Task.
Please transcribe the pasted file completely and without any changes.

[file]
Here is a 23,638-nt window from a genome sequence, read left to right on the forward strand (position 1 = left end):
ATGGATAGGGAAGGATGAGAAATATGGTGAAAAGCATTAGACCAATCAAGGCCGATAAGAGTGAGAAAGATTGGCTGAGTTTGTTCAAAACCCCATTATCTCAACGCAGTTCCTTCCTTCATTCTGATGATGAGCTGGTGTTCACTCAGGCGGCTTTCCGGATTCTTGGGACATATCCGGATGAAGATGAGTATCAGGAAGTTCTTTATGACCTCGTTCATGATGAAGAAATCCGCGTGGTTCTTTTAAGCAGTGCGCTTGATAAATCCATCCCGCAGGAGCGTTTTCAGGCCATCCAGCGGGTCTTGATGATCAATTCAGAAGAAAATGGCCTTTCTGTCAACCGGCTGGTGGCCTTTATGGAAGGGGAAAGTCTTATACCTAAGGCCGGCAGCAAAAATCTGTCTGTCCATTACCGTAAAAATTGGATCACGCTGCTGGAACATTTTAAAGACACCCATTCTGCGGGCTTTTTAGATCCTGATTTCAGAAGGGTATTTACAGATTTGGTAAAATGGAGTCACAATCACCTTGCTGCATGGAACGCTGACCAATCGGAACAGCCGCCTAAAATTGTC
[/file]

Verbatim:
Here is a 23,638-nt window from a genome sequence, read left to right on the forward strand (position 1 = left end):
ATGGATAGGGAAGGATGAGAAATATGGTGAAAAGCATTAGACCAATCAAGGCCGATAAGAGTGAGAAAGATTGGCTGAGTTTGTTCAAAACCCCATTATCTCAACGCAGTTCCTTCCTTCATTCTGATGATGAGCTGGTGTTCACTCAGGCGGCTTTCCGGATTCTTGGGACATATCCGGATGAAGATGAGTATCAGGAAGTTCTTTATGACCTCGTTCATGATGAAGAAATCCGCGTGGTTCTTTTAAGCAGTGCGCTTGATAAATCCATCCCGCAGGAGCGTTTTCAGGCCATCCAGCGGGTCTTGATGATCAATTCAGAAGAAAATGGCCTTTCTGTCAACCGGCTGGTGGCCTTTATGGAAGGGGAAAGTCTTATACCTAAGGCCGGCAGCAAAAATCTGTCTGTCCATTACCGTAAAAATTGGATCACGCTGCTGGAACATTTTAAAGACACCCATTCTGCGGGCTTTTTAGATCCTGATTTCAGAAGGGTATTTACAGATTTGGTAAAATGGAGTCACAATCACCTTGCTGCATGGAACGCTGACCAATCGGAACAGCCGCCTAAAATTGTC